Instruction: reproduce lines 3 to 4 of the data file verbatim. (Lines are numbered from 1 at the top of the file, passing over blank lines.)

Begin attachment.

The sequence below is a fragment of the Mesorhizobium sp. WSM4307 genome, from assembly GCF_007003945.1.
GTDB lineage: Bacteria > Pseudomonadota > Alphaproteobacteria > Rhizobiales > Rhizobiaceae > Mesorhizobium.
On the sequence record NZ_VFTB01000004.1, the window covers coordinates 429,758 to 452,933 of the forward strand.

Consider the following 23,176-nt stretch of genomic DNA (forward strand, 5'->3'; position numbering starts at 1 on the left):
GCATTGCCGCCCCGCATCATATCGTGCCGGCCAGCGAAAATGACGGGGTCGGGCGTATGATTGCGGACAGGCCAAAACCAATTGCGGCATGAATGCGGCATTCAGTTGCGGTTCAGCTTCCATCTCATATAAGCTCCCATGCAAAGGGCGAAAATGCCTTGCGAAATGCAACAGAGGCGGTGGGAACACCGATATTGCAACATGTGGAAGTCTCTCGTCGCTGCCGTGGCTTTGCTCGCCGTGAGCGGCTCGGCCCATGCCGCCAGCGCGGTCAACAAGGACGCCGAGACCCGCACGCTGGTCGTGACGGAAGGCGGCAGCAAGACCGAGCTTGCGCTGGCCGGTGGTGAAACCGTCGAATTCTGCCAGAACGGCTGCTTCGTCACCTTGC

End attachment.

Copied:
On the sequence record NZ_VFTB01000004.1, the window covers coordinates 429,758 to 452,933 of the forward strand.

Consider the following 23,176-nt stretch of genomic DNA (forward strand, 5'->3'; position numbering starts at 1 on the left):